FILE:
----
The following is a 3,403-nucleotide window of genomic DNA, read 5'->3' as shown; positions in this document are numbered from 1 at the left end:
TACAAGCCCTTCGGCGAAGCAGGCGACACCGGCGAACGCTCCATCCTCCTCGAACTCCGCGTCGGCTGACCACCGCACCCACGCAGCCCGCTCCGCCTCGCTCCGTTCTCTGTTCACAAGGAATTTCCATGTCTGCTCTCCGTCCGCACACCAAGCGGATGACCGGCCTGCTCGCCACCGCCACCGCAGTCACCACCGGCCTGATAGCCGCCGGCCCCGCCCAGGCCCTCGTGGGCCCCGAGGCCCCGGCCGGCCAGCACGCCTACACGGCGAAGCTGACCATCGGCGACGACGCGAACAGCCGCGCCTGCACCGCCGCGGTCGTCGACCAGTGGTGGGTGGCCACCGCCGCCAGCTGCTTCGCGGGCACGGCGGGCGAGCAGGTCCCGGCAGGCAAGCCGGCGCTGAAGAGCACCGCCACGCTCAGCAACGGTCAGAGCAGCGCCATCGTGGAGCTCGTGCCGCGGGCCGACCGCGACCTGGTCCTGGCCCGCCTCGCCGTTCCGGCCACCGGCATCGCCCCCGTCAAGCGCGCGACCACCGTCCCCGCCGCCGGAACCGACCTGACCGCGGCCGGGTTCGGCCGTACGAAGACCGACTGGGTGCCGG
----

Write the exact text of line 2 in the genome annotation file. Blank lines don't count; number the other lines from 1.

TACAAGCCCTTCGGCGAAGCAGGCGACACCGGCGAACGCTCCATCCTCCTCGAACTCCGCGTCGGCTGACCACCGCACCCACGCAGCCCGCTCCGCCTCGCTCCGTTCTCTGTTCACAAGGAATTTCCATGTCTGCTCTCCGTCCGCACACCAAGCGGATGACCGGCCTGCTCGCCACCGCCACCGCAGTCACCACCGGCCTGATAGCCGCCGGCCCCGCCCAGGCCCTCGTGGGCCCCGAGGCCCCGGCCGGCCAGCACGCCTACACGGCGAAGCTGACCATCGGCGACGACGCGAACAGCCGCGCCTGCACCGCCGCGGTCGTCGACCAGTGGTGGGTGGCCACCGCCGCCAGCTGCTTCGCGGGCACGGCGGGCGAGCAGGTCCCGGCAGGCAAGCCGGCGCTGAAGAGCACCGCCACGCTCAGCAACGGTCAGAGCAGCGCCATCGTGGAGCTCGTGCCGCGGGCCGACCGCGACCTGGTCCTGGCCCGCCTCGCCGTTCCGGCCACCGGCATCGCCCCCGTCAAGCGCGCGACCACCGTCCCCGCCGCCGGAACCGACCTGACCGCGGCCGGGTTCGGCCGTACGAAGACCGACTGGGTGCCGG